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Taking consent for neonatal microarray analysis as a screen for genomic rearrangements: are paediatricians equipped for the genomic era?
  1. Katrina Andrews1,2,
  2. Matina Prapa1,2,
  3. Elizabeth Radford3,4,
  4. Ingrid Simonic2,
  5. Simon Holden1,2,
  6. Gusztav Belteki5
  1. 1Department of Medical Genetics, University of Cambridge, Cambridge, UK
  2. 2East Anglian Medical Genetics Service, Cambridge University Hospitals NHS Foundation Trust, Cambridge, UK
  3. 3Department of Paediatrics, University of Cambridge, Cambridge, UK
  4. 4Department of Paediatrics, Cambridge University Hospitals NHS Foundation Trust, Cambridge, UK
  5. 5Rosie Neonatal Unit, Cambridge University Hospitals NHS Foundation Trust, Cambridge, UK
  1. Correspondence to Dr Elizabeth Radford, Department of Paediatrics, University of Cambridge, Cambridge CB2 1TN, UK; ejr41{at}cam.ac.uk

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Microarrays are increasingly requested as a first-line genetic investigation for chromosome anomalies in the neonatal population. Consent is usually taken by paediatricians, frequently trainees, often without specific training in how to consent for genetic tests. Unlike in the paediatric population,1 there are no consensus guidelines on the indications for neonatal microarray testing. Our local guideline recommends microarray testing in babies with multiple congenital anomalies or ambiguous genitalia. However, studies have also suggested the utility of microarray testing in congenital heart disease2 and intrauterine growth restriction (IUGR) without congenital anomalies.3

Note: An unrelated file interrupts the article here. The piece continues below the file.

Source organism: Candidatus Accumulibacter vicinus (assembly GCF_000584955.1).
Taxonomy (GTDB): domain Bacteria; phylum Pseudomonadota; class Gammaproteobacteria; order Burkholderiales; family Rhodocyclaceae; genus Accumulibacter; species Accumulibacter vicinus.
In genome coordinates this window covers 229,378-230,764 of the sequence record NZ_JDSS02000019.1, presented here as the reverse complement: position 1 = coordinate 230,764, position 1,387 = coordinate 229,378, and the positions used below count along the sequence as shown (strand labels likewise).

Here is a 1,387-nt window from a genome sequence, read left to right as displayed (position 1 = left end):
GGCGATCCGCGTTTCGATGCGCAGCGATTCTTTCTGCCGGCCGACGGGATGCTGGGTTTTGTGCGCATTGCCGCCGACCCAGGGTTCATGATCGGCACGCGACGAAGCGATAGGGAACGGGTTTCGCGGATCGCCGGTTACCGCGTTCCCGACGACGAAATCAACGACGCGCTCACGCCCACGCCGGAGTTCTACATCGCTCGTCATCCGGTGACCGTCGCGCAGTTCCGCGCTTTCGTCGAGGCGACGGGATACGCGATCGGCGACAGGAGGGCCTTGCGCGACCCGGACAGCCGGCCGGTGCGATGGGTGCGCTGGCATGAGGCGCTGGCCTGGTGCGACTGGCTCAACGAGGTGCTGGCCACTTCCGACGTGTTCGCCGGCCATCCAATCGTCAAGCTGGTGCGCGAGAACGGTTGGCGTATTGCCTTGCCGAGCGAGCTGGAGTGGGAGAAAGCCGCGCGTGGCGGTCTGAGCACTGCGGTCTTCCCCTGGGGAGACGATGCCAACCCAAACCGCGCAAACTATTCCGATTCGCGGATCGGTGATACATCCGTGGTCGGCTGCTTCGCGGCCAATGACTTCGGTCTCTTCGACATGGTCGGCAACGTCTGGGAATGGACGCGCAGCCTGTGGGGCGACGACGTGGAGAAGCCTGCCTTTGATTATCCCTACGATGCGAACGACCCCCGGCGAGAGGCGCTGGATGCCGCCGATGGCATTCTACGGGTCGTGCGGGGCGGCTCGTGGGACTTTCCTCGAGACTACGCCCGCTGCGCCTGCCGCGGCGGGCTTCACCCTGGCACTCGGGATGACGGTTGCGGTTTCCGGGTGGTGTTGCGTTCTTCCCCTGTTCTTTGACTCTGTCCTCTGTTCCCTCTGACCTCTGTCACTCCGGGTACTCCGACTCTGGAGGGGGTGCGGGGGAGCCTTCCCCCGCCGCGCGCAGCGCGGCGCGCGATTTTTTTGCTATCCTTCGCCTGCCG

Informed genetic consent needs to cover prognostication (most pathogenic copy number variants (CNVs) are associated with a significant risk of learning disability); potential implications for family members; incidental findings and the risk of identifying variants of uncertain significance (VUS).

We conducted a retrospective study on …

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